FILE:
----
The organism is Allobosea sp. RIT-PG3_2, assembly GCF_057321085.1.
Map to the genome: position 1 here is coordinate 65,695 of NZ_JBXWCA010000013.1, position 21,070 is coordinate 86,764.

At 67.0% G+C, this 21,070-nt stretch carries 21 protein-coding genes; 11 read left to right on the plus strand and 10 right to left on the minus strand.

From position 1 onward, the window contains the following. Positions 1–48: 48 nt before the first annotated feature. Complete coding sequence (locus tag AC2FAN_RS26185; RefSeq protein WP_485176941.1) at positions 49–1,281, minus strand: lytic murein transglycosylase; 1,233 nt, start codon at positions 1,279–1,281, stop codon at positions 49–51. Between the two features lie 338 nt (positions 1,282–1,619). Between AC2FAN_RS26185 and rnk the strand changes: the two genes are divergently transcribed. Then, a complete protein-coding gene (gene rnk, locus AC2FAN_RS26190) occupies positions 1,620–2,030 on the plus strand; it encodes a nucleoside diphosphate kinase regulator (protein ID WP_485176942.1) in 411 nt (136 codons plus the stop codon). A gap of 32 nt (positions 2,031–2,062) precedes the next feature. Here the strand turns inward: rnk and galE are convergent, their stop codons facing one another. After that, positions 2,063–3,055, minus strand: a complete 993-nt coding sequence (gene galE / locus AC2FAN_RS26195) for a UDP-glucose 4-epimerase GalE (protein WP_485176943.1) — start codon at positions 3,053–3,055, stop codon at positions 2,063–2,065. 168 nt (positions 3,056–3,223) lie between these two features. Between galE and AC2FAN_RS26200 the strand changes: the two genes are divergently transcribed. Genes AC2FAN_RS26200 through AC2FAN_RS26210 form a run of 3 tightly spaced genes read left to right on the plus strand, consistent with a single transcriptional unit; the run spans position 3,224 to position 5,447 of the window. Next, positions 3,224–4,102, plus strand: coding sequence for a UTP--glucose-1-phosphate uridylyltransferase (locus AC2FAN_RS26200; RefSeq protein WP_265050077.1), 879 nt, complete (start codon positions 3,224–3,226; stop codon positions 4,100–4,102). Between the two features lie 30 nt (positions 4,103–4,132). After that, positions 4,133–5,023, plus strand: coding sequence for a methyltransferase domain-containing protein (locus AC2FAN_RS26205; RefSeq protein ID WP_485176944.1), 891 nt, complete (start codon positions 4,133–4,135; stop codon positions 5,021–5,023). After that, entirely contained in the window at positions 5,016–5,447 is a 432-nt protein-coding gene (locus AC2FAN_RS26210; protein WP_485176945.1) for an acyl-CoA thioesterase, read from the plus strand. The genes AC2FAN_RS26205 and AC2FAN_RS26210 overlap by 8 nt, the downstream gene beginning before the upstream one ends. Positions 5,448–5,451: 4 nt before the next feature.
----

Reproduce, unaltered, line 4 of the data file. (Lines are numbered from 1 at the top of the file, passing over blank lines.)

From position 1 onward, the window contains the following. Positions 1–48: 48 nt before the first annotated feature. Complete coding sequence (locus tag AC2FAN_RS26185; RefSeq protein WP_485176941.1) at positions 49–1,281, minus strand: lytic murein transglycosylase; 1,233 nt, start codon at positions 1,279–1,281, stop codon at positions 49–51. Between the two features lie 338 nt (positions 1,282–1,619). Between AC2FAN_RS26185 and rnk the strand changes: the two genes are divergently transcribed. Then, a complete protein-coding gene (gene rnk, locus AC2FAN_RS26190) occupies positions 1,620–2,030 on the plus strand; it encodes a nucleoside diphosphate kinase regulator (protein ID WP_485176942.1) in 411 nt (136 codons plus the stop codon). A gap of 32 nt (positions 2,031–2,062) precedes the next feature. Here the strand turns inward: rnk and galE are convergent, their stop codons facing one another. After that, positions 2,063–3,055, minus strand: a complete 993-nt coding sequence (gene galE / locus AC2FAN_RS26195) for a UDP-glucose 4-epimerase GalE (protein WP_485176943.1) — start codon at positions 3,053–3,055, stop codon at positions 2,063–2,065. 168 nt (positions 3,056–3,223) lie between these two features. Between galE and AC2FAN_RS26200 the strand changes: the two genes are divergently transcribed. Genes AC2FAN_RS26200 through AC2FAN_RS26210 form a run of 3 tightly spaced genes read left to right on the plus strand, consistent with a single transcriptional unit; the run spans position 3,224 to position 5,447 of the window. Next, positions 3,224–4,102, plus strand: coding sequence for a UTP--glucose-1-phosphate uridylyltransferase (locus AC2FAN_RS26200; RefSeq protein WP_265050077.1), 879 nt, complete (start codon positions 3,224–3,226; stop codon positions 4,100–4,102). Between the two features lie 30 nt (positions 4,103–4,132). After that, positions 4,133–5,023, plus strand: coding sequence for a methyltransferase domain-containing protein (locus AC2FAN_RS26205; RefSeq protein ID WP_485176944.1), 891 nt, complete (start codon positions 4,133–4,135; stop codon positions 5,021–5,023). After that, entirely contained in the window at positions 5,016–5,447 is a 432-nt protein-coding gene (locus AC2FAN_RS26210; protein WP_485176945.1) for an acyl-CoA thioesterase, read from the plus strand. The genes AC2FAN_RS26205 and AC2FAN_RS26210 overlap by 8 nt, the downstream gene beginning before the upstream one ends. Positions 5,448–5,451: 4 nt before the next feature.